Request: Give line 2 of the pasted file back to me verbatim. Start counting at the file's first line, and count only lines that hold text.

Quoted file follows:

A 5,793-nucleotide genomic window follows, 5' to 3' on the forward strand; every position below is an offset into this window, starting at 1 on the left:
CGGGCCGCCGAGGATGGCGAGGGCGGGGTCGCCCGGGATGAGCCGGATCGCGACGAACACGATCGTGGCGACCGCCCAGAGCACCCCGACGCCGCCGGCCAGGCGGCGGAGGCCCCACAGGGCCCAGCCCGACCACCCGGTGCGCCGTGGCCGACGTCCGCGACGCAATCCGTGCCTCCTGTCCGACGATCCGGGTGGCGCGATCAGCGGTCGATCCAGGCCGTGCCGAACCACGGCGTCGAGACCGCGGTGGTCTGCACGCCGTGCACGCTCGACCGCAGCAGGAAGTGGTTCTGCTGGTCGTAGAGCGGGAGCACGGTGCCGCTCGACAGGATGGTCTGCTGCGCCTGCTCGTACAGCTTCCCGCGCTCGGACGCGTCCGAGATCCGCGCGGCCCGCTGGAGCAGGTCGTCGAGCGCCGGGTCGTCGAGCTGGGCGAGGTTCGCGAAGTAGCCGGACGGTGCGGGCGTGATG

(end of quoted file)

CGGGCCGCCGAGGATGGCGAGGGCGGGGTCGCCCGGGATGAGCCGGATCGCGACGAACACGATCGTGGCGACCGCCCAGAGCACCCCGACGCCGCCGGCCAGGCGGCGGAGGCCCCACAGGGCCCAGCCCGACCACCCGGTGCGCCGTGGCCGACGTCCGCGACGCAATCCGTGCCTCCTGTCCGACGATCCGGGTGGCGCGATCAGCGGTCGATCCAGGCCGTGCCGAACCACGGCGTCGAGACCGCGGTGGTCTGCACGCCGTGCACGCTCGACCGCAGCAGGAAGTGGTTCTGCTGGTCGTAGAGCGGGAGCACGGTGCCGCTCGACAGGATGGTCTGCTGCGCCTGCTCGTACAGCTTCCCGCGCTCGGACGCGTCCGAGATCCGCGCGGCCCGCTGGAGCAGGTCGTCGAGCGCCGGGTCGTCGAGCTGGGCGAGGTTCGCGAAGTAGCCGGACGGTGCGGGCGTGATG